Jansen's path to the 66ers' mound has been far different than high-profile draftees like Martin and Miller. Jansen, 22, gained some notice last year for his role with the Dutch team that stunned the powerhouse Dominican Republic twice in the World Baseball Classic—as its starting catcher. Jansen was a fine defensive backstop with a cannon for an arm, but his bat limited his career potential behind the plate as he was just a .229/.311/.337 hitter in five minor league seasons.
The Dodgers decided to convert him to pitching last July, and Jansen was able to make 12 appearances for Inland Empire before the end of the season, posting a 4.63 ERA in 12 innings of relief work. He struck out 19 though, and showed off an electric fastball in the Arizona Fall League that sat in the mid-90s and could be ratcheted up as high as 98 mph. Jansen's downfall last year was control, which was understandable, as he walked 11 and gave up 14 hits in his 12 innings. That hasn't been the case in 2010.
"He's developing some command and a little feel," Inland Empire pitching coach Charlie Hough said. "Basically, he's starting to look like a pitcher instead of just a plain old hard thrower—and he throws pretty hard."
Jansen has made seven appearances out of the Inland Empire bullpen and given up just eight hits and three walks in 12 2/3 innings of work. The strikeouts are still piling up as well, as he's already whiffed 20 of the 47 hitters he's faced thanks to his hard fastball and developing slider.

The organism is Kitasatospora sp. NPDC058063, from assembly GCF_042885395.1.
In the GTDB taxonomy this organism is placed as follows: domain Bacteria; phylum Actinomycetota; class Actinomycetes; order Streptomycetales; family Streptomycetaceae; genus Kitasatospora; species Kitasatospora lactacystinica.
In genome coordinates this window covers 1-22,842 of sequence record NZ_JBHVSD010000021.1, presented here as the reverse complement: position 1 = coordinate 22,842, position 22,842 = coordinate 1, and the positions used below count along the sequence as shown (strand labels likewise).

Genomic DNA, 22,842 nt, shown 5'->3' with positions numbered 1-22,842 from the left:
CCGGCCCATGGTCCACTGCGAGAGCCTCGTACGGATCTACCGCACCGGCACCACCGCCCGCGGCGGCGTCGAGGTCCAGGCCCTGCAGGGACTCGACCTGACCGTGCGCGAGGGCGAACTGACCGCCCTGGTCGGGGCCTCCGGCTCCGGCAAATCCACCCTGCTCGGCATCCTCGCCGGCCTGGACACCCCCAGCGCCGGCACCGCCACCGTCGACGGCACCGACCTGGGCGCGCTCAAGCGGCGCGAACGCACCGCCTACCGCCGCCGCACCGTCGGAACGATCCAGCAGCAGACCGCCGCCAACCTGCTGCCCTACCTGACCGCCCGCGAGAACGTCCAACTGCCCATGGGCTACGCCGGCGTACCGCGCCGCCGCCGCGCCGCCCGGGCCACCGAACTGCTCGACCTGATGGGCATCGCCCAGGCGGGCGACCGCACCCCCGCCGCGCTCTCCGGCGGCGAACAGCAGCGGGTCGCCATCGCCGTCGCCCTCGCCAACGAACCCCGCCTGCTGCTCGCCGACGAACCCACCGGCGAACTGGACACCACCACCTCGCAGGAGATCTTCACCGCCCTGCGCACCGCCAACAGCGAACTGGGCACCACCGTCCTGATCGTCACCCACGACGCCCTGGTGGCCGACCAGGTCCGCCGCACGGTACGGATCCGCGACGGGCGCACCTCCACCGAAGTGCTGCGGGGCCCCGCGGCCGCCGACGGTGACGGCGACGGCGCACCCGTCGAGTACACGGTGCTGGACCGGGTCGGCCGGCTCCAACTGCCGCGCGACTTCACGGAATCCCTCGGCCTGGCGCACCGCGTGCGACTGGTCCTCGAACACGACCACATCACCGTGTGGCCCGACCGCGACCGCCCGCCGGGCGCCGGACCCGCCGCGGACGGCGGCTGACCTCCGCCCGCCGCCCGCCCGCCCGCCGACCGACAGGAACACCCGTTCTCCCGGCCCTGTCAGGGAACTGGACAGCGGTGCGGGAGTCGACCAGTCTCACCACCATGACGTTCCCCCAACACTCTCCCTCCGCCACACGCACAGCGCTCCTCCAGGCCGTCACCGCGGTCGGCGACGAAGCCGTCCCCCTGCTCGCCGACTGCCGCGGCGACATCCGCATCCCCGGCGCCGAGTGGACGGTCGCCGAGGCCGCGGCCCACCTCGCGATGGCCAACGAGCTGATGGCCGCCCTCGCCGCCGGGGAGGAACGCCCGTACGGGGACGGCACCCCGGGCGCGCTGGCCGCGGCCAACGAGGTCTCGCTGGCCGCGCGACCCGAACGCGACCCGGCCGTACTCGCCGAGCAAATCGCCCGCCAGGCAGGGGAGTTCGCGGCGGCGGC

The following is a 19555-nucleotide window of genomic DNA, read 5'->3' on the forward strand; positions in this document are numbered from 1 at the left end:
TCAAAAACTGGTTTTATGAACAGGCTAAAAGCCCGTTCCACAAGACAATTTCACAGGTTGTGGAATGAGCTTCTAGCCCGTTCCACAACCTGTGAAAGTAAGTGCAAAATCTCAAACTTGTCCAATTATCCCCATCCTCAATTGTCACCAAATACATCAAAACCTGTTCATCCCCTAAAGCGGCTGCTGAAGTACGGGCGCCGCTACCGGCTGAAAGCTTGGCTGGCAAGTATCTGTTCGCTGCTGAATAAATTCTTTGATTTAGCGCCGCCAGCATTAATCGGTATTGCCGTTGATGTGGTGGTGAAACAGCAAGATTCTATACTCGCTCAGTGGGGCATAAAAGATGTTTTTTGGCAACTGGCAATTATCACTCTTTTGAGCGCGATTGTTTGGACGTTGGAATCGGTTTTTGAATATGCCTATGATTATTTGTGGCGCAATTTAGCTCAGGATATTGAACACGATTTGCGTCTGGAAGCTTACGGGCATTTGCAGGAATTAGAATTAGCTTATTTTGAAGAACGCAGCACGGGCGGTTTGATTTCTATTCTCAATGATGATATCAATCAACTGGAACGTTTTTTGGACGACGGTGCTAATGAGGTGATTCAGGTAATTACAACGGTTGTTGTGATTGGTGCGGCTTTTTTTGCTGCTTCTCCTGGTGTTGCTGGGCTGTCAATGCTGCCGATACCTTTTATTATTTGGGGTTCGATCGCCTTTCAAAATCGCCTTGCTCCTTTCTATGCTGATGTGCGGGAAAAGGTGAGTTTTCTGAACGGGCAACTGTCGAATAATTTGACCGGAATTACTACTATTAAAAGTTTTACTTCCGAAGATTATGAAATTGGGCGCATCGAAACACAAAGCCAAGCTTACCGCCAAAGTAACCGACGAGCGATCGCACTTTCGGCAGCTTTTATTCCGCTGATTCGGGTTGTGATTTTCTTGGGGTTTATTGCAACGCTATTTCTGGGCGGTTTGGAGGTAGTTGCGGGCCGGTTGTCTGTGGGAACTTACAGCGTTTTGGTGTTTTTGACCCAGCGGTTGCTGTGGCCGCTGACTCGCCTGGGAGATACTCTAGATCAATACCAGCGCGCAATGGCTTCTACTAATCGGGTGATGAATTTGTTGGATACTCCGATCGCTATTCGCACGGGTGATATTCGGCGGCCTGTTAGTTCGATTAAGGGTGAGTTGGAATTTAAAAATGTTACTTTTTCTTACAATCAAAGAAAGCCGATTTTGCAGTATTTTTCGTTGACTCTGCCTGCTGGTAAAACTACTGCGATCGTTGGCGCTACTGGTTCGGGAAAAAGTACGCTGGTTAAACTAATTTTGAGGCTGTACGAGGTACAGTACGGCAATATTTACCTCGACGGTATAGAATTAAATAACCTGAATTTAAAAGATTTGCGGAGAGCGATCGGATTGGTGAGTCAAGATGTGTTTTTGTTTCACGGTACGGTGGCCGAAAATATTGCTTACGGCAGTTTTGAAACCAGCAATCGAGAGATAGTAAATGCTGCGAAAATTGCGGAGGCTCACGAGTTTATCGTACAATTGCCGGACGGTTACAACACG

"His slider's coming along," Hough said. "He got an out (Monday) night with a pretty good changeup. He is a hard thrower that needs to learn how to pitch throwing hard and then adapt the other stuff to it, not the other way around—not learn how to throw the stuff then use his fastball."
Jansen hasn't allowed a run yet this season and has struck out at least one hitter in each of his appearances. Working with Jansen has presented a different set of challenges for Hough than he has with most of the young pitchers coming through the 66ers clubhouse. But Hough also worked with Jansen last year with Inland Empire and has been able to develop a rapport with Jansen.
"I try not to get too technical with him," Hough said. "Basically, I let him throw. Because I was his first (pitching) coach, he kinda trusts me. So I kinda leave it at that."
So far, so good.
• Hough also offered some thoughts on the 66ers other mound prospects: Martin, Miller and righthander Nathan Eovaldi.